Indeed, as the New York Observer reported after the US launch of the Henry Jackson Initiative for Inclusive Capitalism, the rather thin proposals for reform «seemed less important than bringing business leaders together to address a more central concern: In an era of rising income inequality and grim economic outlook, people seemed to be losing confidence in capitalism altogether.»
Lady Lynn Forester de Rothschild, who co-hosted yesterday’s conference, told the NY Observer why she was concerned:
«I think that a lot of kids have neither money nor hope, and that’s really bad. Because then they’re going to get mad at America. What our hope for this initiative, is that through all the efforts of all of the decent CEOs, all the decent kids without a job feel optimistic.»
Yep. Feel optimistic. PR is the name of the game.
«I believe that it is our duty to help make all people believe that the elevator is working for them… that whatever the station of your birth, you can get on that elevator to success,» de Rothschild told Chinese business leaders last year:
«At the moment, that faith and confidence is under siege in America… As business people, we have a pragmatic reason to get it right for everyone – so that the government does not intervene in unproductive ways with business… I think that it is imperative for us to restore faith in capitalism and in free markets.»
According to the very 2011 City of London Corporation report which recommended funding the HJS inclusive capitalism project, one of its core goals is undermining public support for «increased regulation» and «greater state» involvement in the economy, while simultaneously deterring calls to «punish those deemed responsible for having caused the crisis»:
«Following the financial crisis of 2008, the Western capitalist system has been perceived to be in crisis. Although the financial recovery is now underway in Europe and America, albeit unevenly and in some cases with the risk of further adjustments, the legacy of the sudden nature of the crash lives on.»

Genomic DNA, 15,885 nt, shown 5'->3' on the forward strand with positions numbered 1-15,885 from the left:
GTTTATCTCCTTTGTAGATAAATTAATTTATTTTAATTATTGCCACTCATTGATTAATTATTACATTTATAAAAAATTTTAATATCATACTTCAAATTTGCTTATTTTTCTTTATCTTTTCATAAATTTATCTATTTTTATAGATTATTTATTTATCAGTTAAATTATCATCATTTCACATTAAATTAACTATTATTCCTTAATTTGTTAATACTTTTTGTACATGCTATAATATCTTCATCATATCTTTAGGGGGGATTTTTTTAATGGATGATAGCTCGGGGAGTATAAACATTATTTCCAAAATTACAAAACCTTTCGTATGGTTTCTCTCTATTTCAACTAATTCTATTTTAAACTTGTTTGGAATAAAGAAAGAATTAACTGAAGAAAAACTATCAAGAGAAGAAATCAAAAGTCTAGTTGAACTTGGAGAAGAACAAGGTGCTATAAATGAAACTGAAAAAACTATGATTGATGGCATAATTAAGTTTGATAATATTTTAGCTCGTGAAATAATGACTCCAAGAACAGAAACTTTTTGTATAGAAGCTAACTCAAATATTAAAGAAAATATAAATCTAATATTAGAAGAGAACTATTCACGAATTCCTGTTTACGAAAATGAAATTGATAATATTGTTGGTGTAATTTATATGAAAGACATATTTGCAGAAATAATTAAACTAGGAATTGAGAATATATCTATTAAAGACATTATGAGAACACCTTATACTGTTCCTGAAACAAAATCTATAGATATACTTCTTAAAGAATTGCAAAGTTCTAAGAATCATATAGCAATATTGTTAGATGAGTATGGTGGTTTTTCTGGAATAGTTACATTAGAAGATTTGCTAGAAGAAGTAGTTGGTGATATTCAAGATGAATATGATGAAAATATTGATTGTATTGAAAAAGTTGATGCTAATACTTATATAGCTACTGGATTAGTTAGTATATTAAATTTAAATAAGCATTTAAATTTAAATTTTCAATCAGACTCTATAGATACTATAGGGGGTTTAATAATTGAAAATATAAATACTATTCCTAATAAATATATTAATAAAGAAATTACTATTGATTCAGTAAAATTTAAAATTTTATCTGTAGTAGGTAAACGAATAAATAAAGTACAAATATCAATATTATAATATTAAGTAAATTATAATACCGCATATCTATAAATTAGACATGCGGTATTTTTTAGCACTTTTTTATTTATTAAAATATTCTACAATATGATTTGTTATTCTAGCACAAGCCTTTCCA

The report, written by the City of London’s director of public relations, continues to note that «the fabric of the capitalist system has come in for protracted scrutiny,» causing governments to «confuse the need for reasoned and rational change» with «the desire to punish those deemed responsible for having caused the crisis.» But this would mean that «the capitalist model is liable to have the freedoms and ideology essential to its success corroded.»
Far from acknowledging the predatory and unequalising impact of neoliberal capitalism, the document shows that the inclusive capitalism project is concerned with PR to promote «a more nuanced view of society,» without which «there is a risk that… we will be led down a policy path of increased regulation and greater state control of institutions, businesses and the people at the heart of them, which will fatally cripple the very system that has been responsible for economic prosperity.»
The project is thus designed «to influence political and business opinion» and to target public opinion through a «media campaign that seeks to engage major outlets.»
The Henry Jackson Initiative for Inclusive Capitalism is therefore an elite response to the recognition that capitalism in its current form is unsustainable, likely to hit another crisis, and already generating massive popular resistance.
Its proposed reforms therefore amount to token PR moves to appease the disenfranchised masses. Consequently, they fail to address the very same accelerating profit-oriented systemic risks that will lead to another financial crash before decade’s end.
Their focus, in de Rothschild’s words in the Wall Street Journal, is cosmetic: repairing «capitalism’s bruised image» in order to protect the «common long-term interests of investors and of the capitalist system.»